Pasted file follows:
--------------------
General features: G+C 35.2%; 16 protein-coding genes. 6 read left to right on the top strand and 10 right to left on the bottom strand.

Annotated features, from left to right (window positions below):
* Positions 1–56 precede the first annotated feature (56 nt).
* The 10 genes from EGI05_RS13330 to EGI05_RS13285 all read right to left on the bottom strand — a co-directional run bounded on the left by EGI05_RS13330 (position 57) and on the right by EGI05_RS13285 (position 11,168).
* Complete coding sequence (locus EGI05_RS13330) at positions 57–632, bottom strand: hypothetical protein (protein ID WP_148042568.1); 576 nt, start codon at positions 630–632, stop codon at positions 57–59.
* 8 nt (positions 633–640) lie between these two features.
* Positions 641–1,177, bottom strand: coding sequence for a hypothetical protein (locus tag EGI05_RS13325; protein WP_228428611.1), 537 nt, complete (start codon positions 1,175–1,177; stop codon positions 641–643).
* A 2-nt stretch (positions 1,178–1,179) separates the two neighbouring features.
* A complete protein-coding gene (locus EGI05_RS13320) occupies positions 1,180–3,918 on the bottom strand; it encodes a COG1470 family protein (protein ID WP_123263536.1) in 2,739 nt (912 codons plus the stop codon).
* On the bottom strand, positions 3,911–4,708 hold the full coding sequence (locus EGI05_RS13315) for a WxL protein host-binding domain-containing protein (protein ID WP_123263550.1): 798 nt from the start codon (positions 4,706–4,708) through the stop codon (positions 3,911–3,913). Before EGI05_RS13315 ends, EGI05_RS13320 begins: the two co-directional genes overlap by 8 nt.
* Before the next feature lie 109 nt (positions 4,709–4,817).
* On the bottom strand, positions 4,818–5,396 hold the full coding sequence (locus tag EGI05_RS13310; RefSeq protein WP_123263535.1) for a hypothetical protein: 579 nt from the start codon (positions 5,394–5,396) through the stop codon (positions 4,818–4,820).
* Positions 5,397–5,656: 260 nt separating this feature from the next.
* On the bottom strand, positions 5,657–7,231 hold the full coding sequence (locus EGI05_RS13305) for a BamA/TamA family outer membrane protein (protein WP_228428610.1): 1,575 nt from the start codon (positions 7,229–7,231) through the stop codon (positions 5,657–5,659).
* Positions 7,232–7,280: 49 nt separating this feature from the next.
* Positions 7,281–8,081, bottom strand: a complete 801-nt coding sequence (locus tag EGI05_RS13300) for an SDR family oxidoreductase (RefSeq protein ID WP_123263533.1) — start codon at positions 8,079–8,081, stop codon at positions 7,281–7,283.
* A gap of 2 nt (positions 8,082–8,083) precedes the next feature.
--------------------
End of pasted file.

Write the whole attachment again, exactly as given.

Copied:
General features: G+C 35.2%; 16 protein-coding genes. 6 read left to right on the top strand and 10 right to left on the bottom strand.

Annotated features, from left to right (window positions below):
* Positions 1–56 precede the first annotated feature (56 nt).
* The 10 genes from EGI05_RS13330 to EGI05_RS13285 all read right to left on the bottom strand — a co-directional run bounded on the left by EGI05_RS13330 (position 57) and on the right by EGI05_RS13285 (position 11,168).
* Complete coding sequence (locus EGI05_RS13330) at positions 57–632, bottom strand: hypothetical protein (protein ID WP_148042568.1); 576 nt, start codon at positions 630–632, stop codon at positions 57–59.
* 8 nt (positions 633–640) lie between these two features.
* Positions 641–1,177, bottom strand: coding sequence for a hypothetical protein (locus tag EGI05_RS13325; protein WP_228428611.1), 537 nt, complete (start codon positions 1,175–1,177; stop codon positions 641–643).
* A 2-nt stretch (positions 1,178–1,179) separates the two neighbouring features.
* A complete protein-coding gene (locus EGI05_RS13320) occupies positions 1,180–3,918 on the bottom strand; it encodes a COG1470 family protein (protein ID WP_123263536.1) in 2,739 nt (912 codons plus the stop codon).
* On the bottom strand, positions 3,911–4,708 hold the full coding sequence (locus EGI05_RS13315) for a WxL protein host-binding domain-containing protein (protein ID WP_123263550.1): 798 nt from the start codon (positions 4,706–4,708) through the stop codon (positions 3,911–3,913). Before EGI05_RS13315 ends, EGI05_RS13320 begins: the two co-directional genes overlap by 8 nt.
* Before the next feature lie 109 nt (positions 4,709–4,817).
* On the bottom strand, positions 4,818–5,396 hold the full coding sequence (locus tag EGI05_RS13310; RefSeq protein WP_123263535.1) for a hypothetical protein: 579 nt from the start codon (positions 5,394–5,396) through the stop codon (positions 4,818–4,820).
* Positions 5,397–5,656: 260 nt separating this feature from the next.
* On the bottom strand, positions 5,657–7,231 hold the full coding sequence (locus EGI05_RS13305) for a BamA/TamA family outer membrane protein (protein WP_228428610.1): 1,575 nt from the start codon (positions 7,229–7,231) through the stop codon (positions 5,657–5,659).
* Positions 7,232–7,280: 49 nt separating this feature from the next.
* Positions 7,281–8,081, bottom strand: a complete 801-nt coding sequence (locus tag EGI05_RS13300) for an SDR family oxidoreductase (RefSeq protein ID WP_123263533.1) — start codon at positions 8,079–8,081, stop codon at positions 7,281–7,283.
* A gap of 2 nt (positions 8,082–8,083) precedes the next feature.